JERUSALEM POST BLOG 9 – Pyjamas
My email gives a soft “pling”. Suzan delivers the latest office updates. It’s that time again. During the holy month of Ramadan working hours will be from eight to four instead of nine to five. The rich meals at sundown to break fast take some time to prepare. There’s shopping to do, and no one wishes to be stuck in the evening rush hour.
It’s a tough month, if only to bear my colleagues’ self-flagellation with regard to weight, and waistline. If this is true for those who actually abstain from food in the daytime, it holds double so for those who don’t. God has flexible hours, and most of my coworkers have noticed the shocking lack of lightning bolts, crackling down from the sky to smite nibblers of ye olde potato chips, deep-fried chicken, or other edible substances. On the streets at least, the taboo remains, and the roadside restaurant where I usually purchase a delectable omelet sandwich for lunch is closed now. I make do with regular shops and self-assembly.
Every year though, a temporary, inexplicable panic grips me on the first day of Ramadan. The anxiety compares roughly to youthful nightmares of showing up at school wearing pyjamas and slippers. What if I forget about the whole not-eating thing, and find myself munching away at a Twix bar on Ruqab Street? Lo and behold, the other day I blithely wandered into a juice parlor, realizing my mistake a mere second before soundlessly mouthing the word “orange”. I quickly apologized, smacking myself on the forehead.
Samer, who wears an inversed baseball cap and a thick American accent, quickly reassured me, pointing to a discrete corner where a large fridge shields against the zealous. “We have a lot of foreigners come in and they can drink over there.” He smiles affably. “Otherwise there’s always take-away.” Business is business.
Meanwhile, in the early, early morning, a man paid by the municipality bangs together pots and pans to remind one to start eating. With popularity ratings comparable to those of George W. he can expect occasionally to be shouted at, or at the very least feature in a joke or two over lunch or coffee breaks in town.
Regardless of whether you fast or not, everyone enjoys the special Ramadan soap operas on TV. These series, often set in a historical epoch of the Arabian past, are a veritable lingua franca from the pious hills of Hebron, to restive Jenin, Nablus under never-ending siege, laid-back Jericho, and Godless Ramallah. There, on the very first night of Ramadan, a Christmas Eve of sorts, I found myself scouting for a place that served alcohol. A friend’s birthday occasioned celebrating and we wouldn’t take no for an answer.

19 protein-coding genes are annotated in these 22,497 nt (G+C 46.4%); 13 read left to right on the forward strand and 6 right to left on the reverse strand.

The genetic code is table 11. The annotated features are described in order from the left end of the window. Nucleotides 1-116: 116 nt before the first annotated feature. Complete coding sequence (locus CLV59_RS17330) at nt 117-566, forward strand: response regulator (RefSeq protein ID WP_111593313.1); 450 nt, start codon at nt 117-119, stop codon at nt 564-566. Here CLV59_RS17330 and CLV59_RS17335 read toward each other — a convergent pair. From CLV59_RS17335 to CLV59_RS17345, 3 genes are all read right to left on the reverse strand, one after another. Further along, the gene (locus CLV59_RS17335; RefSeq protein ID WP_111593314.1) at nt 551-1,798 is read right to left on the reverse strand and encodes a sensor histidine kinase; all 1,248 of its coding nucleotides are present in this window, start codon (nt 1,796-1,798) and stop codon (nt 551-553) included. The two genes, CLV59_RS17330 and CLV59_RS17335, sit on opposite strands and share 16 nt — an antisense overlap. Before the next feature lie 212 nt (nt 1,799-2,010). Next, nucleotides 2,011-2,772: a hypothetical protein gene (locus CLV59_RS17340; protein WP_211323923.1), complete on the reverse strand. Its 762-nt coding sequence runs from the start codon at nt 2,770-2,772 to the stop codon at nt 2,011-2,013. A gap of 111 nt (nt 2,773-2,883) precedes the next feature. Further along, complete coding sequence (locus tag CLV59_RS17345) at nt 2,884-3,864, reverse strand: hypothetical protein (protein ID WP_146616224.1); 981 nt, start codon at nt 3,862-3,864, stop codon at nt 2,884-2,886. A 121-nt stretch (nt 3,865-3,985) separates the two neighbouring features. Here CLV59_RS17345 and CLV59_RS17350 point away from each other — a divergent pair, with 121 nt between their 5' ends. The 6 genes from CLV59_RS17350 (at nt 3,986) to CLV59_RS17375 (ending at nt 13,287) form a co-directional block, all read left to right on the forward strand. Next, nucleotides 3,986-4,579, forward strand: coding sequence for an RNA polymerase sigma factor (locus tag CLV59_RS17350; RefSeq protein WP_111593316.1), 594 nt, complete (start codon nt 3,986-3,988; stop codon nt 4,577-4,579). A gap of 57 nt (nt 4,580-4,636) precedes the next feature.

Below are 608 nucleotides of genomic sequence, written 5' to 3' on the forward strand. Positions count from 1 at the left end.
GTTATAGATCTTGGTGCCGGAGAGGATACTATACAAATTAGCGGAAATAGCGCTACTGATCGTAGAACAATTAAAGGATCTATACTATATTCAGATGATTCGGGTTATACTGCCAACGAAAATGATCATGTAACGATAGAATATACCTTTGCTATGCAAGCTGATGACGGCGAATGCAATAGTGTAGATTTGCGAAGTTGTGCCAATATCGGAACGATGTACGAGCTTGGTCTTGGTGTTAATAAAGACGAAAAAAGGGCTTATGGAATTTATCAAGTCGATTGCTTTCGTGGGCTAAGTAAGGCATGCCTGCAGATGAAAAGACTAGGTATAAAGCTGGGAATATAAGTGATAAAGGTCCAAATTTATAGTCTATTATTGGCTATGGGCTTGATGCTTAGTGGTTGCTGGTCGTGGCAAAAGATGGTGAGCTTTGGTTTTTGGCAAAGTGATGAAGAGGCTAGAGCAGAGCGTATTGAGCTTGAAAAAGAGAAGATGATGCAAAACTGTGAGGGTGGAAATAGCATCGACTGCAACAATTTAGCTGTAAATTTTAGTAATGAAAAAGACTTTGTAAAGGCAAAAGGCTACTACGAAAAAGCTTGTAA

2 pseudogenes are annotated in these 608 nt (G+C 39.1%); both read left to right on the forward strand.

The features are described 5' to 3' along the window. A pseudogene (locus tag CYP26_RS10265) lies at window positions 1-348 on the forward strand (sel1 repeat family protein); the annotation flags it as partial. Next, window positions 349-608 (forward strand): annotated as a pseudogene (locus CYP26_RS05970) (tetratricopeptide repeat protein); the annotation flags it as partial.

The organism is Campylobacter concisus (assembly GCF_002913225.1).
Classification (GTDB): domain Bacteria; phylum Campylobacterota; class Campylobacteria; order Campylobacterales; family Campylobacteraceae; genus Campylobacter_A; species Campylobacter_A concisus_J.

Serendipity however was taking time off it seemed, and by midnight we’d had only soft drinks and sakhlab, a delicious milky drink with coconut and walnut. Then, somewhat despondent, slouching toward a taxi, the wall-mounted neon of one of the city’s finer hotels beckoned. “Could it be?” The hotel in question, rumored to temporarily house some of the Fatah brass from Gaza, was our last hope.
We found their bar closed, but no, they didn’t mind opening up for just the two of us. Our leap of faith had paid off. There was a birthday to be celebrated after all, and to be sure, a moment later, we sat struggling behind a mountain of cake. It digested easily, what with all the Taybeh beer, Jameson, and assorted social ills that celebratory hubris could afford. The bartender waited patiently, only interrupted by my requests to “please” inform us if they wanted to close up and go home. “No, no, it’s not a problem,” the young man said, doing his best to cater to our musical tastes as well. Business, after all, is business.
A week later meanwhile, the usual watering holes have reopened, and a chilly fall breeze has picked up around the nightly hills of Ramallah. Another summer’s gone. The new pyjama season has arrived.